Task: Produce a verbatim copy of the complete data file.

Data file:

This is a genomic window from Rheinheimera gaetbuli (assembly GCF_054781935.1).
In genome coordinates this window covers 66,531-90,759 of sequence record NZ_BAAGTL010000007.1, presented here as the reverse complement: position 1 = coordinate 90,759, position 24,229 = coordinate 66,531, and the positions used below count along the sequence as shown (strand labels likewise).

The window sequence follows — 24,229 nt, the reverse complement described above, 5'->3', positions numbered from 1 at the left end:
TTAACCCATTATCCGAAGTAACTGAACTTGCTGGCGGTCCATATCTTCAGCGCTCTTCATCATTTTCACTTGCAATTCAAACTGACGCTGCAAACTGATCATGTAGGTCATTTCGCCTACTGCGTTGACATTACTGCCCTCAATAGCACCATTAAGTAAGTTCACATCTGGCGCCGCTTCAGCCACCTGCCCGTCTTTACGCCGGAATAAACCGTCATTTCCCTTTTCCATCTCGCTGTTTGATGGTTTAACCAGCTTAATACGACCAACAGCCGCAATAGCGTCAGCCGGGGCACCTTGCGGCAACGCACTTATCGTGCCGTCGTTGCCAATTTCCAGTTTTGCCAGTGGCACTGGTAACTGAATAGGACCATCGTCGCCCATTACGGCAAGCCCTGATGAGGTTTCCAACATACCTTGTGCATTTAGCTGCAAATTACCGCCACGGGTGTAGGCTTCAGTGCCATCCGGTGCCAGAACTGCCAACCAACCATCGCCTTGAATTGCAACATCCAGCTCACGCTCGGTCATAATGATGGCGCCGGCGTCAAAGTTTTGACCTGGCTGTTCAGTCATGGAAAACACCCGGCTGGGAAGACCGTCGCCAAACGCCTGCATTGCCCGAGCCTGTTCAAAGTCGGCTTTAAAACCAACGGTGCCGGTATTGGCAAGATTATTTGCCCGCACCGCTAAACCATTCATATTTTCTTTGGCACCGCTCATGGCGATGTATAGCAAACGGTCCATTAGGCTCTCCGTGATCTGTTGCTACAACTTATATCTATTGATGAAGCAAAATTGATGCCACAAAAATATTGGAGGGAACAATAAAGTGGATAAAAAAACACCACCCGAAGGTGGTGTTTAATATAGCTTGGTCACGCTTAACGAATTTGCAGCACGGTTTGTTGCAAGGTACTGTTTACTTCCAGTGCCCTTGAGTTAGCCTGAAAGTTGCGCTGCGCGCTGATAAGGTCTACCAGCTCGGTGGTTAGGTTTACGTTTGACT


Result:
This is a genomic window from Rheinheimera gaetbuli (assembly GCF_054781935.1).
In genome coordinates this window covers 66,531-90,759 of sequence record NZ_BAAGTL010000007.1, presented here as the reverse complement: position 1 = coordinate 90,759, position 24,229 = coordinate 66,531, and the positions used below count along the sequence as shown (strand labels likewise).

The window sequence follows — 24,229 nt, the reverse complement described above, 5'->3', positions numbered from 1 at the left end:
TTAACCCATTATCCGAAGTAACTGAACTTGCTGGCGGTCCATATCTTCAGCGCTCTTCATCATTTTCACTTGCAATTCAAACTGACGCTGCAAACTGATCATGTAGGTCATTTCGCCTACTGCGTTGACATTACTGCCCTCAATAGCACCATTAAGTAAGTTCACATCTGGCGCCGCTTCAGCCACCTGCCCGTCTTTACGCCGGAATAAACCGTCATTTCCCTTTTCCATCTCGCTGTTTGATGGTTTAACCAGCTTAATACGACCAACAGCCGCAATAGCGTCAGCCGGGGCACCTTGCGGCAACGCACTTATCGTGCCGTCGTTGCCAATTTCCAGTTTTGCCAGTGGCACTGGTAACTGAATAGGACCATCGTCGCCCATTACGGCAAGCCCTGATGAGGTTTCCAACATACCTTGTGCATTTAGCTGCAAATTACCGCCACGGGTGTAGGCTTCAGTGCCATCCGGTGCCAGAACTGCCAACCAACCATCGCCTTGAATTGCAACATCCAGCTCACGCTCGGTCATAATGATGGCGCCGGCGTCAAAGTTTTGACCTGGCTGTTCAGTCATGGAAAACACCCGGCTGGGAAGACCGTCGCCAAACGCCTGCATTGCCCGAGCCTGTTCAAAGTCGGCTTTAAAACCAACGGTGCCGGTATTGGCAAGATTATTTGCCCGCACCGCTAAACCATTCATATTTTCTTTGGCACCGCTCATGGCGATGTATAGCAAACGGTCCATTAGGCTCTCCGTGATCTGTTGCTACAACTTATATCTATTGATGAAGCAAAATTGATGCCACAAAAATATTGGAGGGAACAATAAAGTGGATAAAAAAACACCACCCGAAGGTGGTGTTTAATATAGCTTGGTCACGCTTAACGAATTTGCAGCACGGTTTGTTGCAAGGTACTGTTTACTTCCAGTGCCCTTGAGTTAGCCTGAAAGTTGCGCTGCGCGCTGATAAGGTCTACCAGCTCGGTGGTTAGGTTTACGTTTGACT